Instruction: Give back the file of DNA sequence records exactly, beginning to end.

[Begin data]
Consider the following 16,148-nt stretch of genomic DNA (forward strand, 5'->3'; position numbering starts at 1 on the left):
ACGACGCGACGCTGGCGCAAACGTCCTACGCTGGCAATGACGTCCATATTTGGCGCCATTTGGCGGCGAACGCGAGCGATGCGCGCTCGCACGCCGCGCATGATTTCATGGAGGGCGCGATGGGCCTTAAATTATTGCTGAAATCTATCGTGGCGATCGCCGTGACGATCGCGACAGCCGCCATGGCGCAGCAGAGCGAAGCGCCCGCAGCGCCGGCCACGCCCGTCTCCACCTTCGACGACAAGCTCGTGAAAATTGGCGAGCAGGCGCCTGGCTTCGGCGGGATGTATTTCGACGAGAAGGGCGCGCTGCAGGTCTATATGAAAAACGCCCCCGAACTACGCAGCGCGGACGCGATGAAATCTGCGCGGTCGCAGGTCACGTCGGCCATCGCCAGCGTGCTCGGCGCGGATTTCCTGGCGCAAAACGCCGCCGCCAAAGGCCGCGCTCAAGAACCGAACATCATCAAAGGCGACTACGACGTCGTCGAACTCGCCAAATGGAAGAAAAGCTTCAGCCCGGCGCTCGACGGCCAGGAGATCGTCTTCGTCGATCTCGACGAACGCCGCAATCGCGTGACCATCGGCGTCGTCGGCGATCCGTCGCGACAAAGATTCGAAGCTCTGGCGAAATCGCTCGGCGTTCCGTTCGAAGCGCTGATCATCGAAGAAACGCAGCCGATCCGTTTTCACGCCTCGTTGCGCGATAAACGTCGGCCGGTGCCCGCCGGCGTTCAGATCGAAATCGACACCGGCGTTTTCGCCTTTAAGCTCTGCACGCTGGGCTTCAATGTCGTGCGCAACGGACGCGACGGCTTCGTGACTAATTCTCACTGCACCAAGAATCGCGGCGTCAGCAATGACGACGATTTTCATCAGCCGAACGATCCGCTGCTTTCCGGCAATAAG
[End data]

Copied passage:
Consider the following 16,148-nt stretch of genomic DNA (forward strand, 5'->3'; position numbering starts at 1 on the left):
ACGACGCGACGCTGGCGCAAACGTCCTACGCTGGCAATGACGTCCATATTTGGCGCCATTTGGCGGCGAACGCGAGCGATGCGCGCTCGCACGCCGCGCATGATTTCATGGAGGGCGCGATGGGCCTTAAATTATTGCTGAAATCTATCGTGGCGATCGCCGTGACGATCGCGACAGCCGCCATGGCGCAGCAGAGCGAAGCGCCCGCAGCGCCGGCCACGCCCGTCTCCACCTTCGACGACAAGCTCGTGAAAATTGGCGAGCAGGCGCCTGGCTTCGGCGGGATGTATTTCGACGAGAAGGGCGCGCTGCAGGTCTATATGAAAAACGCCCCCGAACTACGCAGCGCGGACGCGATGAAATCTGCGCGGTCGCAGGTCACGTCGGCCATCGCCAGCGTGCTCGGCGCGGATTTCCTGGCGCAAAACGCCGCCGCCAAAGGCCGCGCTCAAGAACCGAACATCATCAAAGGCGACTACGACGTCGTCGAACTCGCCAAATGGAAGAAAAGCTTCAGCCCGGCGCTCGACGGCCAGGAGATCGTCTTCGTCGATCTCGACGAACGCCGCAATCGCGTGACCATCGGCGTCGTCGGCGATCCGTCGCGACAAAGATTCGAAGCTCTGGCGAAATCGCTCGGCGTTCCGTTCGAAGCGCTGATCATCGAAGAAACGCAGCCGATCCGTTTTCACGCCTCGTTGCGCGATAAACGTCGGCCGGTGCCCGCCGGCGTTCAGATCGAAATCGACACCGGCGTTTTCGCCTTTAAGCTCTGCACGCTGGGCTTCAATGTCGTGCGCAACGGACGCGACGGCTTCGTGACTAATTCTCACTGCACCAAGAATCGCGGCGTCAGCAATGACGACGATTTTCATCAGCCGAACGATCCGCTGCTTTCCGGCAATAAG